In the last few decades, agriculture has been recognised as the backbone of the economy for most African countries, representing about 15 per cent of the continent’s Gross Domestic Product (GDP).
Just as agriculture is the backbone for most African countries, so are women recognised in the sector as strategic contributors and players as they make up almost 50 per cent of the agricultural labour force in sub-Saharan Africa, an increase from about 45 per cent since 1980.
As farmers and farm workers, horticulturists, businesswomen, entrepreneurs and community leaders, they fulfil important roles in agriculture and the development of rural economies.
There is, however, a difference in the share of female labour in agriculture across the different sub-regions, with average percentages ranging from just over 40 per cent in Southern Africa to over 50 per cent in Eastern Africa.
The sub-regional data for Africa conceal wide differences between countries both in the share of female labour in agriculture and the trend.
Given the critical importance of the agricultural sector to the national economies, and in view of the important productive role of women within this sector, economic development and food security are affected by the degree of commitment shown by governments to the agricultural sector and to rural women.
Even though women make up almost 50 per cent of the agricultural labour force, a publication by Global Fund for Women titled ‘Keeping food on the table in Sub-Saharan Africa’ reported that women support the production of 80 per cent of the region’s food, noting that women are the pillars of agriculture and food production in Africa.
Women contribute extensively to food processing and marketing, household nutrition, and natural resource management. They are also the predominant labour providers in agri-businesses and agro-industries (FAO, 2011a).
Despite this significant contribution, African female farmers are often excluded from conversations that determine agricultural policies, while discriminatory laws and practices deprive them of their land, their rights and their livelihoods. The inequalities surrounding women in agriculture also border on access to financing and agricultural resources. In some cases, the reward from their labour contribution remains a misfit.
Based on these facts and the desire to recognise and reward women’s effort in agriculture, the African Agricultural Technology Foundation (AATF) through its Cassava Mechanisation and Agro-processing Project, (CAMAP) has had tremendous success in helping reduce labour for women and youth involved in cassava production in Zambia, Nigeria and Uganda. The project supports women in cassava production by encouraging them to form support groups and building their skills through training on farming as a business, good agronomic practices and linking them to markets upon harvest.
In Uganda, some of the women who participated in the CAMAP Project were able to build an improved brick house for their families and buy goats for milk production to supplement their income. One of the women, a widow who wished not to be named, remarked that “I was afraid that I would not be able to feed my children upon the passing of my husband but this project has been a life-changer for me and my children. Through cassava production on my 10 acres of land, I have bought three goats that I will keep for milk production. I also intend to increase my land size for cassava production.”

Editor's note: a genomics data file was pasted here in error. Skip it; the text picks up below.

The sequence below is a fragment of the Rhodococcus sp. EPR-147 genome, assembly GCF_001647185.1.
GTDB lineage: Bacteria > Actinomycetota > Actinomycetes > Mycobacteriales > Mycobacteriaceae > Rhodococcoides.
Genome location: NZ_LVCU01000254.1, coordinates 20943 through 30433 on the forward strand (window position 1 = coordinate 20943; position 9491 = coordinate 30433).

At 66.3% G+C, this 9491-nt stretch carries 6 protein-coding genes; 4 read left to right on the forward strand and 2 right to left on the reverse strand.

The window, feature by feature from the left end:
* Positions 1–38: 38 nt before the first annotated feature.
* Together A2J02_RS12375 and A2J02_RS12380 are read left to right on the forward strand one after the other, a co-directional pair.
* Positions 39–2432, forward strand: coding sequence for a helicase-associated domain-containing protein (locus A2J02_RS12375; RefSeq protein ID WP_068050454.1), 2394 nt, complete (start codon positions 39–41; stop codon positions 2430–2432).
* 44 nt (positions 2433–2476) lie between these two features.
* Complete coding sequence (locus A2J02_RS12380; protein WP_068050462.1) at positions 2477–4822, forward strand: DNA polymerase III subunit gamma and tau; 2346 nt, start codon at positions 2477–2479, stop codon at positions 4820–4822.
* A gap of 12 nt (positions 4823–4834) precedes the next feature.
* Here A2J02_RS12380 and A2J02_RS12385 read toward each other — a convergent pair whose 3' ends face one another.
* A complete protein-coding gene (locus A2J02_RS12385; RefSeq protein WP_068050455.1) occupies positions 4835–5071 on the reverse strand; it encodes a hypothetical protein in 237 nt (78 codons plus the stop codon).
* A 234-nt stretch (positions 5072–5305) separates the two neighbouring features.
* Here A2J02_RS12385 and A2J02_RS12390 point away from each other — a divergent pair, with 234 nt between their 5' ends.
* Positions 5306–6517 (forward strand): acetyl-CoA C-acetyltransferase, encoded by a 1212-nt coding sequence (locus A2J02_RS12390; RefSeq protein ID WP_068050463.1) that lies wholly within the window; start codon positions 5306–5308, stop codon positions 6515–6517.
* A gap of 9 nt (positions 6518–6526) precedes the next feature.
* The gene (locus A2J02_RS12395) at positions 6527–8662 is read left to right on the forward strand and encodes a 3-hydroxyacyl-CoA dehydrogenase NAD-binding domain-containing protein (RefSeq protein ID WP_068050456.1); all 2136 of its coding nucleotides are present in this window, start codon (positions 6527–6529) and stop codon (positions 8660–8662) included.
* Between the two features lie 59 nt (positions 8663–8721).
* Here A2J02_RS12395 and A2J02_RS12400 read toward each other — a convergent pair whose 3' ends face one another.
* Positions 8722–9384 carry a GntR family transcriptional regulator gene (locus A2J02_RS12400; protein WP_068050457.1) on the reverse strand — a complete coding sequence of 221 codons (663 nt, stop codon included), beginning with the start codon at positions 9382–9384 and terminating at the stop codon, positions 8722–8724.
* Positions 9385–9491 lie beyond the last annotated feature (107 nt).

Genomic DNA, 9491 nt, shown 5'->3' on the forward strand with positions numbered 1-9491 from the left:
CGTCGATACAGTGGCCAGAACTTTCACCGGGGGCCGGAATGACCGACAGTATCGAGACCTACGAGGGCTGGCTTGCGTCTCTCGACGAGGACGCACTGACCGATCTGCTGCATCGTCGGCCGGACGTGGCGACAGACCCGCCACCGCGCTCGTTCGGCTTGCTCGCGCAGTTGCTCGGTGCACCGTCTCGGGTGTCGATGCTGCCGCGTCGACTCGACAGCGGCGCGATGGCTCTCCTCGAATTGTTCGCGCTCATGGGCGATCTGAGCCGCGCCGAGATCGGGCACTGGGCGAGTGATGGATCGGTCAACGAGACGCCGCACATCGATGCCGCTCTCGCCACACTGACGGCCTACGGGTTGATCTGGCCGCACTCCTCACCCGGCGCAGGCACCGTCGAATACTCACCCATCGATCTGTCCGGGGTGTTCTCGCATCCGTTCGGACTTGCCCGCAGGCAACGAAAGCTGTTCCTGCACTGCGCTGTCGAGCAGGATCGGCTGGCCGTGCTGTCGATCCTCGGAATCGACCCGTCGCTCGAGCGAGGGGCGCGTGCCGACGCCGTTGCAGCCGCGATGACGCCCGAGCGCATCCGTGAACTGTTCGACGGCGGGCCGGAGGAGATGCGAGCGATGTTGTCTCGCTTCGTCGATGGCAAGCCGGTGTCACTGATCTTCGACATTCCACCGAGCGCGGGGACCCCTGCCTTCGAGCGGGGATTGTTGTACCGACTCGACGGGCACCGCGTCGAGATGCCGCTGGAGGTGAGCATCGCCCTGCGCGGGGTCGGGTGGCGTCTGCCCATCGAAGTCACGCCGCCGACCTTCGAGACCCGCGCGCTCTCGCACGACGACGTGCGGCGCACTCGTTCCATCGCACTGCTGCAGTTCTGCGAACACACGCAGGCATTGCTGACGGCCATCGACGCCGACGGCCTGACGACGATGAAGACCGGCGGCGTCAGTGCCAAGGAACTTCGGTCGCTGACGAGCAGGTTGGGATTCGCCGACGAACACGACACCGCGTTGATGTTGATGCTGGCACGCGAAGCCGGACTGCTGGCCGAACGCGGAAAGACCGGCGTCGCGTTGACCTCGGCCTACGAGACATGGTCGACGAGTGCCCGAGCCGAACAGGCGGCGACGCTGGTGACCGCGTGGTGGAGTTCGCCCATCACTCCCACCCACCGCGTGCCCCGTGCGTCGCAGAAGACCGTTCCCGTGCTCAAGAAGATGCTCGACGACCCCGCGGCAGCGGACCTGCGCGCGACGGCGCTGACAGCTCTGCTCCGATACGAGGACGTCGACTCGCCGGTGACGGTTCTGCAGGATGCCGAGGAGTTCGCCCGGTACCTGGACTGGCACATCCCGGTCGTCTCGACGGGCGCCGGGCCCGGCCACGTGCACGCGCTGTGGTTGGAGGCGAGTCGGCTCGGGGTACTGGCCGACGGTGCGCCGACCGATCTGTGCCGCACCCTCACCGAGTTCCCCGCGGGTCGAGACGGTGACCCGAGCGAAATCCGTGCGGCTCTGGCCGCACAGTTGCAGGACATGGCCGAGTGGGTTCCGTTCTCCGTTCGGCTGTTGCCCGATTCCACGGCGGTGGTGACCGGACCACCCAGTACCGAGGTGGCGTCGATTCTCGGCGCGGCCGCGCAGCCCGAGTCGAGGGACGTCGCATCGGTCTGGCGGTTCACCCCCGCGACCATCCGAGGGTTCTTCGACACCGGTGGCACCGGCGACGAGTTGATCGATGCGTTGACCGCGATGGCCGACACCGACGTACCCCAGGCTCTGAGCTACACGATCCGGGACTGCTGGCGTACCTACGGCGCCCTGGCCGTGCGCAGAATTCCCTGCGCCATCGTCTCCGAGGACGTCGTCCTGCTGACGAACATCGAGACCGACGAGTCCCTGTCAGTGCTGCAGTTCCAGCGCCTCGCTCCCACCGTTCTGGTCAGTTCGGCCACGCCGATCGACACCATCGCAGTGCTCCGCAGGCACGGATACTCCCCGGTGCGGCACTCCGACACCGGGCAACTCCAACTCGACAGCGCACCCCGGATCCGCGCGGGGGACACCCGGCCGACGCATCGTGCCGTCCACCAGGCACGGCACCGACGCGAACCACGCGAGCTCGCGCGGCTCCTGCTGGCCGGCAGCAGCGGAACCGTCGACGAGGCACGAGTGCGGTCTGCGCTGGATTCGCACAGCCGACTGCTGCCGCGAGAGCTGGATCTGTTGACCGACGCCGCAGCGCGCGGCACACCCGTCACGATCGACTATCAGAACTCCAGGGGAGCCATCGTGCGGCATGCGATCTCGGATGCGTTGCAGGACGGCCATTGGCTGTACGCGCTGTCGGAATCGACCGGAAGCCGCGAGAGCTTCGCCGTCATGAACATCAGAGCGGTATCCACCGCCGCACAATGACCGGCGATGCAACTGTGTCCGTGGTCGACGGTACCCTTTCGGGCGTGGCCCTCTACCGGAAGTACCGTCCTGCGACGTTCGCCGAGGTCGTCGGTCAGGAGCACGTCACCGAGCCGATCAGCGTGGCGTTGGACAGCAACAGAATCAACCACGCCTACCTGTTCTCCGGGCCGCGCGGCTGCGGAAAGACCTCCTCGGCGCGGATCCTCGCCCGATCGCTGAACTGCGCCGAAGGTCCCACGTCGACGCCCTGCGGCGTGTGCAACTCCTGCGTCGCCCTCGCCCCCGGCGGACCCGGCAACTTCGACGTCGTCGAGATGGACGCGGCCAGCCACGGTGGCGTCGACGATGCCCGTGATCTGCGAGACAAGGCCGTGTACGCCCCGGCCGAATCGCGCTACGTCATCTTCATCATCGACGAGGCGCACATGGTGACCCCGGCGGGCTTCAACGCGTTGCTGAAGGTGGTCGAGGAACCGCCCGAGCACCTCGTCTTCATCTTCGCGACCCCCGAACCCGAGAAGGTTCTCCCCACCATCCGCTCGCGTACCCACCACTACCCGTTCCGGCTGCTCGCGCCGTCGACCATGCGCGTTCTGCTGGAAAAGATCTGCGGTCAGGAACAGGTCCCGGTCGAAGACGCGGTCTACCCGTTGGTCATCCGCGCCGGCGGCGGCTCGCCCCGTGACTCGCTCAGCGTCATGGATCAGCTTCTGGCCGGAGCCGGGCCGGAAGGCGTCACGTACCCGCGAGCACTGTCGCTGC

To support youth inclusivity, CAMAP trained youths in the three countries in mechanised cassava production and involvement in agribusiness in alignment with their needs. The men were also involved in the project and incorporated as champions in support of women empowerment. AATF considers gender mainstreaming as being both about women and men while acknowledging their homogeneity.
The gender agenda remains essential in implementing agriculture interventions and contributes to the sustainability of food security in developing countries.
Persisting gender inequalities constrain women’s productivity and food security and nutrition contribution. Embracing gender transformative approaches is, therefore, critical to achieve accelerated agricultural growth, shared prosperity, improved livelihoods and zero hunger.
AATF has demonstrated that with careful planning and investment, women can be positioned to scale-up the continent’s food security agenda. It is, therefore, important for national governments and other developmental organisations to not only recognise women as valuable players in the agricultural sector but also as a block that can make a significant difference in the continent's quest to attain food and nutritional security.
It is estimated that 56 per cent of the African population will live in urban areas by 2050. If we are to meet this growing demand for food, we must harness the full potential of women (FAO 2018). It is imperative that gender remains a conversation about men and women.
AATF was founded in 2003 to address Africa’s food security prospects through agricultural technology, It was formed in response to the need for an effective mechanism that would facilitate and support negotiation for technology access and delivery and formation of appropriate partnerships to manage the development & deployment of innovative technologies for use by smallholder farmers in SSA.
Women being a very strategic block under the classification of smallholder farmers, the group responsible for the production of much of the food needed on the African continent should, therefore, be supported to have an unhindered access to affordable and sustain agricultural technologies that will scale-up their contributions.
The writer is AATF’s head of Gender Unit.